1968-(Memory)Spindly legs, like that of a baby dandelion colored giraffe. The top was glossy and reflected back images of laughter, smiles and even tears. My first memory at my mother’s table was my 6th birthday party. Dressed in a navy with tiny white polka dot dress my best friends and I stood. Poised to perfection all saying, “CHEESE.”
Atop the table a blue iced double decker cake, made by my mother’s hands. The kitchen was the best place to be in. Sunny, clean and full of wonderful smells from my mother’s home baked goodies.
The table seated six
my brothers and me.
My next memory is of my mother’s hands at the table. They were always busy creating something special for a church or school function. As, “the sun-tanned” PTA president and Sunday school teacher my mother always had a project, be it angels, wreaths or cookies and cakes for the holidays. My mother would sit with my Aunt and Uncle-her siblings- and “coffee clutch” while they smoked.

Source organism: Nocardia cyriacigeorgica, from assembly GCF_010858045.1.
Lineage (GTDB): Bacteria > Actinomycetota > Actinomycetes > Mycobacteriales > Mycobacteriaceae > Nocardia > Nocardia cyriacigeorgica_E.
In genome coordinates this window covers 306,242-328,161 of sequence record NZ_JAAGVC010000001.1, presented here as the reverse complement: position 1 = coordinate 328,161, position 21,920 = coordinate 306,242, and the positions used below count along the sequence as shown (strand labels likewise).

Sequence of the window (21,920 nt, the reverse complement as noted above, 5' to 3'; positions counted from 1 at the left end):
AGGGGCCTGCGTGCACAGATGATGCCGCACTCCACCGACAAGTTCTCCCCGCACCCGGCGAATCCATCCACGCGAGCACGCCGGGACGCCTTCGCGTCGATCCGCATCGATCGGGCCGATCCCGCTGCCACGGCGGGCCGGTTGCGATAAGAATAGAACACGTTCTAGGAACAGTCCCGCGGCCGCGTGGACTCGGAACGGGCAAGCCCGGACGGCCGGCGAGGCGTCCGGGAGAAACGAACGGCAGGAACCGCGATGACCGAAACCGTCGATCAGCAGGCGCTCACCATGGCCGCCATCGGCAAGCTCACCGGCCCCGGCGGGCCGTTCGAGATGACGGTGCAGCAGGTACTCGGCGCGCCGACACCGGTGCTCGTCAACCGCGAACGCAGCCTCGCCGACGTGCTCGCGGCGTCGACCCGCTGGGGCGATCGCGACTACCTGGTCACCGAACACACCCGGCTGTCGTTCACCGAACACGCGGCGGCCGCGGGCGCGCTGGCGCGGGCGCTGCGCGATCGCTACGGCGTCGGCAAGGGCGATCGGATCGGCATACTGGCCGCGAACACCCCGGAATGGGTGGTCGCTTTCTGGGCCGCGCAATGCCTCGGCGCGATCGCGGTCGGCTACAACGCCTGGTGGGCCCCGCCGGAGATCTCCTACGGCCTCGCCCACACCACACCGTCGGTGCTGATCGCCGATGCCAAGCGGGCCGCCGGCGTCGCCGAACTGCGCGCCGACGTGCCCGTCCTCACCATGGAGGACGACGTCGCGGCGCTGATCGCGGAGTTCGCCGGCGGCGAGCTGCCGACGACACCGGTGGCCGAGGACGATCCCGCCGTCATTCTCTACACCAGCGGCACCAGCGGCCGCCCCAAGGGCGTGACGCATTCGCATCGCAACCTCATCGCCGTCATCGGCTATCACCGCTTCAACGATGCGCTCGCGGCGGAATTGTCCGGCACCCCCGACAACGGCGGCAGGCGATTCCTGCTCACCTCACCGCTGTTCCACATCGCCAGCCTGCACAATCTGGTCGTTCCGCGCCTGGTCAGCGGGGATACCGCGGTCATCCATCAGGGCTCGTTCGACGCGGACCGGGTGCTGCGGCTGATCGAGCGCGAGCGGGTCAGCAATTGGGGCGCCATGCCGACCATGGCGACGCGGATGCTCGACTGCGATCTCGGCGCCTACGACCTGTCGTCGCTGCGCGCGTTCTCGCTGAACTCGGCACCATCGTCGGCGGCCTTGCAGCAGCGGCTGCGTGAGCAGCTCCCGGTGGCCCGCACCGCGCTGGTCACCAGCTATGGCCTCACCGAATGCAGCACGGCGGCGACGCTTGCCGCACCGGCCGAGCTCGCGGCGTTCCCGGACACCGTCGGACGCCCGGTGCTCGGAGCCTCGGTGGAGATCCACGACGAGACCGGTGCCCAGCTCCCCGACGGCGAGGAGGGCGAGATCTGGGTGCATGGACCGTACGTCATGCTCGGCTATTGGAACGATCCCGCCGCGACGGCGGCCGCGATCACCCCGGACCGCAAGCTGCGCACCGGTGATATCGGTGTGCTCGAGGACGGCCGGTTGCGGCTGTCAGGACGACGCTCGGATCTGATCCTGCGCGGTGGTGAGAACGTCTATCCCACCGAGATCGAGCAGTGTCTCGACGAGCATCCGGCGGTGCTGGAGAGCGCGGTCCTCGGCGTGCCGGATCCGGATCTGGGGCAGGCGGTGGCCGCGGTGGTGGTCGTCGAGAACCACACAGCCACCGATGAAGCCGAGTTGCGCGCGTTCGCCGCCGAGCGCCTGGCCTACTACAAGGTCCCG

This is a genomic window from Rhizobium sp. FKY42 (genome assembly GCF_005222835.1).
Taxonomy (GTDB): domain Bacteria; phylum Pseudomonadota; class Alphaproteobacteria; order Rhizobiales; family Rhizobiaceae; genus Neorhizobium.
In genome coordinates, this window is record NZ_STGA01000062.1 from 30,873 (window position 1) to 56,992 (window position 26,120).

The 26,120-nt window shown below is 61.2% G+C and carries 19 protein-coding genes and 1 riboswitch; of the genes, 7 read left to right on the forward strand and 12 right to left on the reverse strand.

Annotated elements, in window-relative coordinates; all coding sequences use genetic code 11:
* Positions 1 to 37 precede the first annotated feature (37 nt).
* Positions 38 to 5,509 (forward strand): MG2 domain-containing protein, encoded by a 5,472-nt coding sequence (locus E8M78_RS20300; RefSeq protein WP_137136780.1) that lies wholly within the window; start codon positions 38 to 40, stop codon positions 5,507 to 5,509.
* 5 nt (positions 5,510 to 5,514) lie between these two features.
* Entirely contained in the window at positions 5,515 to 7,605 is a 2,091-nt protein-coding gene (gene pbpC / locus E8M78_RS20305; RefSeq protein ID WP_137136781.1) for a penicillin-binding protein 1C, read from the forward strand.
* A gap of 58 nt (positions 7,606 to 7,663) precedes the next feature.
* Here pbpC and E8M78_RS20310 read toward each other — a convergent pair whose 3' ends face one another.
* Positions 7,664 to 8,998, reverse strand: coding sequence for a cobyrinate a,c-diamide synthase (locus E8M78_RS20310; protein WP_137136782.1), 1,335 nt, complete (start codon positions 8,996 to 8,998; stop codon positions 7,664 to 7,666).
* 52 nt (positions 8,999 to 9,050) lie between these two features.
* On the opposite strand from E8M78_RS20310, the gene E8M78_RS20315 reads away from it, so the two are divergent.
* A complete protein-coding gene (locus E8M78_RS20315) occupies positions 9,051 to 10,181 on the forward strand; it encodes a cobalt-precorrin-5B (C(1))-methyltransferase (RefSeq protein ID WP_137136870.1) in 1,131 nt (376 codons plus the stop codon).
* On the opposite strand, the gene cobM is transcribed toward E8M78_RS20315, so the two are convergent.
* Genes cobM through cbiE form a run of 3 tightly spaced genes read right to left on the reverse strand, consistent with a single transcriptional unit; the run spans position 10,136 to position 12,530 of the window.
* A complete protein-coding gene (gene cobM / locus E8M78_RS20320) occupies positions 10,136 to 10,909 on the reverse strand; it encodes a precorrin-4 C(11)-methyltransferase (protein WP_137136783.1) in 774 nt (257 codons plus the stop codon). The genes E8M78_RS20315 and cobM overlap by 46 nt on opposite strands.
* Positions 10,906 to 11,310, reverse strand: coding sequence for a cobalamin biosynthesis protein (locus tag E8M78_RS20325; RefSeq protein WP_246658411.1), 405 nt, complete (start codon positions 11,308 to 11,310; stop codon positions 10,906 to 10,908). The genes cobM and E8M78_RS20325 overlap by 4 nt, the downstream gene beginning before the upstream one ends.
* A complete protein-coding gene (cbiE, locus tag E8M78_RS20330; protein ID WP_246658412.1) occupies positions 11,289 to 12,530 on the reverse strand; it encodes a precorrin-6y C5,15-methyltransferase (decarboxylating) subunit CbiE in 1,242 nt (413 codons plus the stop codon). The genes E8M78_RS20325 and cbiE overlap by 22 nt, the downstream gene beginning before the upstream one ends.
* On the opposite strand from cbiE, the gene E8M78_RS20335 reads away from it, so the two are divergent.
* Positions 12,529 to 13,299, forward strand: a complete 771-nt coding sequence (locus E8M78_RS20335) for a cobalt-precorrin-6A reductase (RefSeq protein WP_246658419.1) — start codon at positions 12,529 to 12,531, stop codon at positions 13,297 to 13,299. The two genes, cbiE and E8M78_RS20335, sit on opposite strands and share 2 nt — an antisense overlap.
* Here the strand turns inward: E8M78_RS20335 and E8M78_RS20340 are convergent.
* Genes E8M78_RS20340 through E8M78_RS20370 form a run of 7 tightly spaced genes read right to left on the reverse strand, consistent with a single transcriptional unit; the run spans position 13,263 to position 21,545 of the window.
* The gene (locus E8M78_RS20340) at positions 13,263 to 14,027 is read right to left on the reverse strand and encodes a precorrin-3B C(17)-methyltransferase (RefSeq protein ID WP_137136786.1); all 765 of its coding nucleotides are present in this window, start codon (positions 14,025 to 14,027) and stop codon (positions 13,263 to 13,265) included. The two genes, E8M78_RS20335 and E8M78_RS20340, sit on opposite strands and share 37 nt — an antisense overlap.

Year after year, my birthday was held at that table. As I watched my image change from baby to little girl. I noticed when my friends were here my reflection sparkled. Our heads were like helium balloons bouncing around in my mother’s light.
Little girl lost.
I remember sitting at this table for only one other occasion, when my big brother stopped in for a visit. Eleven years my senior he was tall, dark, hairy and handsome. He would always let me sit upon his lap. He protected me when he was home, which was rare, but with him at my side, my reflection shone brightly again.
I barely knew
My great protector
1973 we moved. With us went the table. I remember sitting under it during my parents parties. I would listen to the laughter, and wonder what it was like to be grown up. Gorgeous dresses and fancy shoes, the men in suits, always giggling and smiling. My hand would reach up from below and grab the appetizers then I would sit in my silence and eat cream cheese roll ups and bacon wraps til I burst or was caught!!!
It is that
My last memory of this table, is really of one of the chairs. Loud voices from the perch above which led to the loft overlooking the family area stands Tony. “Don’t tell me what to do, I fucking hate you. I can’t wait to get out.” He screams at my father down below. As my father looks upward, down sails the chair. No one was harmed and nothing was broken accept another piece of my father’s heart.
I know he loved us
I know he loved mom
But his silence
By the demons
Who were my brothers two
Fell to the ground